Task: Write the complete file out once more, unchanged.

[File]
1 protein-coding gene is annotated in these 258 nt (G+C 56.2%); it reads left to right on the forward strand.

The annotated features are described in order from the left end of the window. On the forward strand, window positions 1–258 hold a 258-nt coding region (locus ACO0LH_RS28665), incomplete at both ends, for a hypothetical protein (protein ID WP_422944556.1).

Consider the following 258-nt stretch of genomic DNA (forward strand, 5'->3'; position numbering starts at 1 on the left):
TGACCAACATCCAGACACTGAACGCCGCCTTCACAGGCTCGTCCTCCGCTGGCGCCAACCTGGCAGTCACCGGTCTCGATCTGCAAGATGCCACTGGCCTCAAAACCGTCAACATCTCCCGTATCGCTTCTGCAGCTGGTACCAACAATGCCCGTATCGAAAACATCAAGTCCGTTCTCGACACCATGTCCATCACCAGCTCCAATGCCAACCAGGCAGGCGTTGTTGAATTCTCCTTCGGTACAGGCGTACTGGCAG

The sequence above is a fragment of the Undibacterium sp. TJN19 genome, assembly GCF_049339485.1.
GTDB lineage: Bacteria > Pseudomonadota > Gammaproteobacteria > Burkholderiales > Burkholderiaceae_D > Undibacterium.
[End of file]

1 protein-coding gene is annotated in these 258 nt (G+C 56.2%); it reads left to right on the forward strand.

The annotated features are described in order from the left end of the window. On the forward strand, window positions 1–258 hold a 258-nt coding region (locus ACO0LH_RS28665), incomplete at both ends, for a hypothetical protein (protein ID WP_422944556.1).

Consider the following 258-nt stretch of genomic DNA (forward strand, 5'->3'; position numbering starts at 1 on the left):
TGACCAACATCCAGACACTGAACGCCGCCTTCACAGGCTCGTCCTCCGCTGGCGCCAACCTGGCAGTCACCGGTCTCGATCTGCAAGATGCCACTGGCCTCAAAACCGTCAACATCTCCCGTATCGCTTCTGCAGCTGGTACCAACAATGCCCGTATCGAAAACATCAAGTCCGTTCTCGACACCATGTCCATCACCAGCTCCAATGCCAACCAGGCAGGCGTTGTTGAATTCTCCTTCGGTACAGGCGTACTGGCAG

The sequence above is a fragment of the Undibacterium sp. TJN19 genome, assembly GCF_049339485.1.
GTDB lineage: Bacteria > Pseudomonadota > Gammaproteobacteria > Burkholderiales > Burkholderiaceae_D > Undibacterium.